Smells Like Teen Spirit by Nirvana Lesson

Learn to play Smells Like Teen Spirit by Nirvana on JustinGuitar!


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In the solo part, I am having difficulty in bending the 3rd string 3rd fret, probably because it is so close to the neck. Any tips ? Also, during the noisy 3rd string second fret bending, I’m having difficulty to bend with a single finger and still sound good.
I guess it’s not all 2nd grade stuff in there.

I’ve been at this for about 6 weeks now and I just can’t get the strumming pattern down. Has anyone else struggled with this and if so, have you any tips on how you nailed it?

Thanks. :slight_smile:

Exactly. Like many of Justin’s tutorials, he teaches more advanced optional techniques than the advertised grade of the song. Like the solo in this song. If you haven’t done string bends before, you might have to come back to the solo later on.

At around 4:45 Justin goes through the strumming pattern giving the count. I would write that down and refer to it while working on it. Also, listen closely to the song while reading the strumming pattern that you have written down.

I would first practice with all the strings muted. See if you can count it out loud as you strum. Once you can easily do the strum correctly with muted strings, then try it playing and muting as appropriate.

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Thanks John, I’ll give that a go. I forget about writing the strumming pattern down.

I’m find this one harder than Wonderwall. :smiley:

See if this helps.

The rhythm needs to be seen and counted as a sixteenth pattern. Some are played as eighths or dotted eighths ( = three sixteenths).
In the first diagram I have tabbed a dead-notes, a muted strum pattern. I have grouped each bar into four lots of sixteenths - counted 1 e & a 2 e & a etc. The physical spacing across the bars and groups looks unequal simply due to the varying duration of some of the notes. Hence I have also grouped each within an alternating colour-coded group green - red - green - red etc. for each group of four sixteenths.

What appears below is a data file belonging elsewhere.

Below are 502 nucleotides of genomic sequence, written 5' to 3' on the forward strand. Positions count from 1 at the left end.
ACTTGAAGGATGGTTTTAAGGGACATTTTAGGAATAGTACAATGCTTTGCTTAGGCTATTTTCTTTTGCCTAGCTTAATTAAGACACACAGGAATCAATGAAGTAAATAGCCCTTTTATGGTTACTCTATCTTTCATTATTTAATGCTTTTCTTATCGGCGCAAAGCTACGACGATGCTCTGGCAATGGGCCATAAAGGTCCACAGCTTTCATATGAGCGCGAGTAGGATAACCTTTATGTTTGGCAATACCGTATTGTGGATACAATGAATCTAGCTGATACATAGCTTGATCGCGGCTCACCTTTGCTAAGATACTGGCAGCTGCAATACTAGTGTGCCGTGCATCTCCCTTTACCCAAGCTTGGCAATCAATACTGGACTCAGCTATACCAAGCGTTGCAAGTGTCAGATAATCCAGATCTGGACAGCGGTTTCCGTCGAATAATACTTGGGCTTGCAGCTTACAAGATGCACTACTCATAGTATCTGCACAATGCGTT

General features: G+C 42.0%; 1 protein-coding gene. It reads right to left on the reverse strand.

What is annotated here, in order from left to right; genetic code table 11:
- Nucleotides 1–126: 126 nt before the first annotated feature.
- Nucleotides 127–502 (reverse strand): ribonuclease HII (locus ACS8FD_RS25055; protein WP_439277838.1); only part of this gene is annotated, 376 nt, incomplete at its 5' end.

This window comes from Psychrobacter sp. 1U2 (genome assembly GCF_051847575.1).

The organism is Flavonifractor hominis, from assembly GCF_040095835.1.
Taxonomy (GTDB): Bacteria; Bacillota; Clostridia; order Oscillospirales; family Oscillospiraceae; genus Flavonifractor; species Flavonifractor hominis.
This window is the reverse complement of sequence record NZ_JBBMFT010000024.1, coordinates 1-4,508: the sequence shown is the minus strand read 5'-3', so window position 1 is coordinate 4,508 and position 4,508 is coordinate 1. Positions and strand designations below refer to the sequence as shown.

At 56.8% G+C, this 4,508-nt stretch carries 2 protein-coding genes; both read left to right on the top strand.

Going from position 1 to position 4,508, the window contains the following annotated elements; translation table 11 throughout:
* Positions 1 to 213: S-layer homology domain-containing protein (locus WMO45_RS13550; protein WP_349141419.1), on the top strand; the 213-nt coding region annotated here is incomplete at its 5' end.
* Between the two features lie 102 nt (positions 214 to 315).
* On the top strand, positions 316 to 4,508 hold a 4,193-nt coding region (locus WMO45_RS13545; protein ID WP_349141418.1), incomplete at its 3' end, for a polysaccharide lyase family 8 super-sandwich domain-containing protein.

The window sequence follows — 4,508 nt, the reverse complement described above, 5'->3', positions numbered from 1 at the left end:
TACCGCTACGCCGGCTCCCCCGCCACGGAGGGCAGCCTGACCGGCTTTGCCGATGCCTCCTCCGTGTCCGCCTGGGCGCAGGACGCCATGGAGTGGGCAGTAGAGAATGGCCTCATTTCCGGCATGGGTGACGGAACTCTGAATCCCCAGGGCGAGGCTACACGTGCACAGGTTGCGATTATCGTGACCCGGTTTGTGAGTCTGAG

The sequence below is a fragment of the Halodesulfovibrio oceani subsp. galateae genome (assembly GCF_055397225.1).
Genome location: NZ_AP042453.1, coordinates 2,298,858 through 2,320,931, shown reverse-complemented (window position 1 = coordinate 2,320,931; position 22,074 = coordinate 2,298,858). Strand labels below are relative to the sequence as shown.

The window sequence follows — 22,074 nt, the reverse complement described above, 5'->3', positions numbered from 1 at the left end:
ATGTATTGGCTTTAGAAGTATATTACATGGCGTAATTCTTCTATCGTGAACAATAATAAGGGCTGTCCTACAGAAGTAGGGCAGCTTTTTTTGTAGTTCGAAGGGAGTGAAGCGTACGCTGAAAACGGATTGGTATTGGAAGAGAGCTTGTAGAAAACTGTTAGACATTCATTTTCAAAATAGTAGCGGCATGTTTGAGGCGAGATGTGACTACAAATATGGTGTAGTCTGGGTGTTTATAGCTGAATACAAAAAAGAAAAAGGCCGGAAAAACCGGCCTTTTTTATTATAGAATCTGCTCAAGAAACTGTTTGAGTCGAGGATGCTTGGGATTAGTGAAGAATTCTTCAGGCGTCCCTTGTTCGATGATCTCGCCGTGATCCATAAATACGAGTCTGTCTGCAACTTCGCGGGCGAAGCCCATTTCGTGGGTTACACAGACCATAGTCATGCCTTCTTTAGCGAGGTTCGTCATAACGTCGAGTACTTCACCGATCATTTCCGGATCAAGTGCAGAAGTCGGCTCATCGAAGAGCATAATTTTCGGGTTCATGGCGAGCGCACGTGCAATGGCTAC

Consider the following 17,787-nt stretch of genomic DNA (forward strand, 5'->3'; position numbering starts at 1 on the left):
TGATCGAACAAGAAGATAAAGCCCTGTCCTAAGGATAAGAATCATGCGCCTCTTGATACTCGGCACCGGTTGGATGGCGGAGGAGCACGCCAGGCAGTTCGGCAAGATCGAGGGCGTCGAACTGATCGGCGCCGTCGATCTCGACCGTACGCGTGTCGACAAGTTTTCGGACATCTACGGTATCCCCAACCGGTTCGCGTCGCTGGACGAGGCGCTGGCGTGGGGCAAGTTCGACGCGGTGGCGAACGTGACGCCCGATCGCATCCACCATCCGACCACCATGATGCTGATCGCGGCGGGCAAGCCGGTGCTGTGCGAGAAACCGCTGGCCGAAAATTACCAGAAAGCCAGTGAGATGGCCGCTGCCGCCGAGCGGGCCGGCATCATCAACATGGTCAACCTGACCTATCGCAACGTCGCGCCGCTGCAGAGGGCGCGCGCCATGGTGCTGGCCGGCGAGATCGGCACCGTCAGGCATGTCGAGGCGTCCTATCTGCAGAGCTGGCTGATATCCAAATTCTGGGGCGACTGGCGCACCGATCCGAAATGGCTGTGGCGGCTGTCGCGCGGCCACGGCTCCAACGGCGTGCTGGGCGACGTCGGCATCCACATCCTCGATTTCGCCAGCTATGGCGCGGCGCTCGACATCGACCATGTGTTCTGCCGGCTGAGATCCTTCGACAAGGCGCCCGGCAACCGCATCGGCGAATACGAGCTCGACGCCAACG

This second diagram shows the actual chords / dead notes for the first two bars. Again, the spacing left to right is very unequal for the reasons given above and because the notation needs to accommodate indicators for accidentals and natural notes too.

I have created two audio samples for each of the above, repeated multiple times, with a drum intro and a simple drum accompaniment to keep you aware of where the count of 1 falls for each bar.
The speeds are 60 bpm for the slow versions and 116 bpm (the true tempo) for the others.

I hope that helps.
Cheers :smiley:
| Richard_close2u | JustinGuitar Moderator, Guide & Approved Teacher

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Thank you @Richard_close2u that is really helpfully and thank you for taking the time to do it all.

I’ll be giving it some serious work now as it’s one I really want to perform, hopefully this side of Christmas.

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That’s the spirit! Look forward to hearing you play it Stefan :guitar:

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@Richard_close2u Richard, just a quick question, if that’s okay?

In the strumming pattern where there are 4 oooo what am I supposed to do there?

Thanks. :slight_smile:

I believe that means strum the open strings indicated.

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Thank you Goffik, just to add to the complication. :smiley:

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You could also use your ears and listen to the original recording. You might surprise yourself on what you can pick up by listening.

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Technically, it is being called a G / A - a G triad with an A added in the bass. But, basically, you can think of it as just hitting some open strings as you change from one chord to another. Kind of sloppy playing but sounding good and fitting the vibe of the song perfectly.

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Thank you Richard.